Jane Hipps was quickly anointed front-runner status in the Democratic primary for N.C. Senate — from the day she entered the race, in fact — but the victory she pulled out was the epitome of a clean sweep.
It’s been over a year since North Carolina began the rollout of a new computer program called NC FAST, for North Carolina Families Accessing Services through Technology. The system was supposed to make it easier to process applications for social services like Food and Nutrition Services, Work First and Medicaid, but it’s not smooth sailing yet.
Next week is decision time for voters who disagree with the new conservative tack of North Carolina’s policy makers and want to reverse the emergent Republican majority now at the state’s helm.
A trio of Republican candidates have lined up to challenge N.C. Rep. Joe Sam Queen, D-Waynesville, for his District 119 House seat. One is barely old enough to drink, one campaigned for Barry Goldwater and one features Second Amendment-chest thumping on his website: “United Nations – stay out of NC!”
North Carolina’s District 50 senator represents the state’s seven western counties. In 2010, Sen. Jim Davis (R-Franklin) narrowly wrested the seat from incumbent John Snow but then beat Snow by a much-wider margin in 2012.
Some teacher a long time ago explained to my class of intro to political science undergrads the difference between a statesman and a representative. The statesman, once elected, votes his conscience and does not necessarily bend with the whims of voters; the representative votes according to the wishes of their constituency. That’s a notable difference. What’s confusing, though, is when a leader goes both ways, depending on which is most convenient.
As Haywood leaders try to convince Rep. Michele Presnell, R-Burnsville, to support a hike in the room tax from 4 to 6 percent that almost everyone who holds elected office in the county favors, I was reading what she had said about the tax and trying to figure out where her opposition is coming from.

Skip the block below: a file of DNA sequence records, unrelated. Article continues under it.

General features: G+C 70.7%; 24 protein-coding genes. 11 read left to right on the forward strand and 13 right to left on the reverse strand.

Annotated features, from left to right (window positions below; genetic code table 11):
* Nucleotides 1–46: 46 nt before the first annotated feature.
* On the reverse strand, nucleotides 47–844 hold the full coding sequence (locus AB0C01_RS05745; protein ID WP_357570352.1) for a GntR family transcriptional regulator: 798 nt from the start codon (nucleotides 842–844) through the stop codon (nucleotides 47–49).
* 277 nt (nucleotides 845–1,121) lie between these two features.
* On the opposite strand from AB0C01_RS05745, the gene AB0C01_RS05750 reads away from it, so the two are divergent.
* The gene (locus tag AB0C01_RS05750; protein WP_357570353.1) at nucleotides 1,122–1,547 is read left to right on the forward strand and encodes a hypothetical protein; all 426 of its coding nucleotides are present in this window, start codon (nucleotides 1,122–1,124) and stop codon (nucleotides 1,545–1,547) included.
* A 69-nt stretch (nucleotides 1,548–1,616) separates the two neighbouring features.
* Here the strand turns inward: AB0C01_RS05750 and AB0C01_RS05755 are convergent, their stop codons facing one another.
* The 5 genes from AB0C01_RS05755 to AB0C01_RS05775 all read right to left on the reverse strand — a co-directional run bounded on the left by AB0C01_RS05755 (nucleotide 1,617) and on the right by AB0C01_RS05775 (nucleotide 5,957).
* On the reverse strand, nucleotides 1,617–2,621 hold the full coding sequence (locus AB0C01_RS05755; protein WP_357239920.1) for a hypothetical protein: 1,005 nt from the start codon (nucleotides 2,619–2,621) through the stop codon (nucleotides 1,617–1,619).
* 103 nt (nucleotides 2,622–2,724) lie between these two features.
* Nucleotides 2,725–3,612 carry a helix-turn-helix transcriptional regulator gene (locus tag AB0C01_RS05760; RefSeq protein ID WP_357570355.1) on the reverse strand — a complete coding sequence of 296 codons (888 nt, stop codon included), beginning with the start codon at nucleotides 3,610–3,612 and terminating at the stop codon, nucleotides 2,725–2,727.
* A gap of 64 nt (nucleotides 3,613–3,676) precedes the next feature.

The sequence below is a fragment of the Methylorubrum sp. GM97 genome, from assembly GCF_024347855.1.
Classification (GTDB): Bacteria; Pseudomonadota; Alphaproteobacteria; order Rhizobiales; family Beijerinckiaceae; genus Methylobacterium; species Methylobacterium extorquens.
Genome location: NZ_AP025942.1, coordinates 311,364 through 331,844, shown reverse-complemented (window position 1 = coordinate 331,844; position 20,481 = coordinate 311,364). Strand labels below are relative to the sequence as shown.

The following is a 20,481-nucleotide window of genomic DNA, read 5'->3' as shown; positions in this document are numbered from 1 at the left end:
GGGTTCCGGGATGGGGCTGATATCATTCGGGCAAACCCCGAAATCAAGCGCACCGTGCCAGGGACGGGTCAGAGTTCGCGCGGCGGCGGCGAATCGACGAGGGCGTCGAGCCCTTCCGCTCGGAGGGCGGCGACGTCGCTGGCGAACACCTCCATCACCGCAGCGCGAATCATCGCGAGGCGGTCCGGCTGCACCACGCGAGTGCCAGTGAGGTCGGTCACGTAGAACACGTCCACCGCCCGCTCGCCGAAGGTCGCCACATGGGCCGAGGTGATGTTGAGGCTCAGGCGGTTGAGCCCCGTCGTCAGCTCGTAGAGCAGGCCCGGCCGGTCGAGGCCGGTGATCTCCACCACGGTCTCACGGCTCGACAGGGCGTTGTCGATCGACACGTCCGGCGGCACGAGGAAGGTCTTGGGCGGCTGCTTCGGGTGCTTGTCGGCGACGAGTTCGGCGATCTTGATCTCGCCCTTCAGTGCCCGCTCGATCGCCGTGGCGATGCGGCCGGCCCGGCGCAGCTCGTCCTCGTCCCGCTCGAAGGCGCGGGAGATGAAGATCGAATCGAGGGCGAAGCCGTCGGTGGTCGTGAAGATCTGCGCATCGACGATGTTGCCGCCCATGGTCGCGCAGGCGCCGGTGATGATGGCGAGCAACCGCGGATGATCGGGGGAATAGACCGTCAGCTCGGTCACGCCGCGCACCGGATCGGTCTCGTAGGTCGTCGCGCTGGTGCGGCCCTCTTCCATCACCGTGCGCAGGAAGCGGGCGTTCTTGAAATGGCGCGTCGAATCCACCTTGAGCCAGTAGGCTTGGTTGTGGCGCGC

Stagnating pay for North Carolina teachers is prompting some local school leaders to dig a little deeper for salary bonuses at the county level.
New controversial voting laws passed by the N.C. General Assembly last year were supposed to take effect in 2016, but the timeline will ultimately come down to lawsuits challenging their constitutionality.
By Martin Dyckman • Guest Columnist
Even authoritarian regimes like Russia’s pretend to respect the right to vote. The contrast with authentic democracies is defined by these factors: the ease or difficulty of actually casting a vote, how honestly it is counted, and whether it even matters.
Democracy in North Carolina is failing miserably on two of them.
First, the Republican majority in Raleigh rigged the voting districts to guarantee their control of the General Assembly even before the people’s votes are cast and counted. The parties are contesting barely half the seats this year. Nearly a third are entirely unopposed.
“The less you know, the more you believe.”
Quality journalism is a powerful force. I’ve been fortunate to be able to witness that truth often during my career in the newspaper business. I’ve seen stories that helped the afflicted, honored the deserving, and brought down the powerful. I’ve been involved in stories that brought tears of joy to a mother’s eyes and tears of regret from an arrogant leader. I’ve held my notebook in hand and listened to someone who asks us for their trust tell such bald-faced lies it shocked even a jaded reporter.